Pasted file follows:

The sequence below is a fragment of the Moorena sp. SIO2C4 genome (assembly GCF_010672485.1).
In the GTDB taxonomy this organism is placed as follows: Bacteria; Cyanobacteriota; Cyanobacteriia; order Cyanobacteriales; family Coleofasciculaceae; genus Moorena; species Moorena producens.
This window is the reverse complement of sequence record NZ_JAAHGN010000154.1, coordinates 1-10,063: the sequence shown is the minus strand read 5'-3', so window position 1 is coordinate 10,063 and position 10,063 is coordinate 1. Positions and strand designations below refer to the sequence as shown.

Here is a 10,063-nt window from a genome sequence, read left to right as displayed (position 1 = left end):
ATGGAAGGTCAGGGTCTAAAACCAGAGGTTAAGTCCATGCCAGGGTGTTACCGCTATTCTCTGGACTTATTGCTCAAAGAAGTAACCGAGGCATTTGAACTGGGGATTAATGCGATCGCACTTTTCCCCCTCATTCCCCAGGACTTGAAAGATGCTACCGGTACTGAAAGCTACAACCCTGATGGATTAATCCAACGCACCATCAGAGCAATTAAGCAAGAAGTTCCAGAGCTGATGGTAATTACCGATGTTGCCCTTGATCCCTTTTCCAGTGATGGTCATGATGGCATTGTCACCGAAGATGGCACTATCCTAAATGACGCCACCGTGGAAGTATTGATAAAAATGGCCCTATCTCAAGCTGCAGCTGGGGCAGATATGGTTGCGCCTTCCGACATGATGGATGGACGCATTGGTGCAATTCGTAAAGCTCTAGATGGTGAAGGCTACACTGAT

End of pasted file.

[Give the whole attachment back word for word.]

The sequence below is a fragment of the Moorena sp. SIO2C4 genome (assembly GCF_010672485.1).
In the GTDB taxonomy this organism is placed as follows: Bacteria; Cyanobacteriota; Cyanobacteriia; order Cyanobacteriales; family Coleofasciculaceae; genus Moorena; species Moorena producens.
This window is the reverse complement of sequence record NZ_JAAHGN010000154.1, coordinates 1-10,063: the sequence shown is the minus strand read 5'-3', so window position 1 is coordinate 10,063 and position 10,063 is coordinate 1. Positions and strand designations below refer to the sequence as shown.

Here is a 10,063-nt window from a genome sequence, read left to right as displayed (position 1 = left end):
ATGGAAGGTCAGGGTCTAAAACCAGAGGTTAAGTCCATGCCAGGGTGTTACCGCTATTCTCTGGACTTATTGCTCAAAGAAGTAACCGAGGCATTTGAACTGGGGATTAATGCGATCGCACTTTTCCCCCTCATTCCCCAGGACTTGAAAGATGCTACCGGTACTGAAAGCTACAACCCTGATGGATTAATCCAACGCACCATCAGAGCAATTAAGCAAGAAGTTCCAGAGCTGATGGTAATTACCGATGTTGCCCTTGATCCCTTTTCCAGTGATGGTCATGATGGCATTGTCACCGAAGATGGCACTATCCTAAATGACGCCACCGTGGAAGTATTGATAAAAATGGCCCTATCTCAAGCTGCAGCTGGGGCAGATATGGTTGCGCCTTCCGACATGATGGATGGACGCATTGGTGCAATTCGTAAAGCTCTAGATGGTGAAGGCTACACTGAT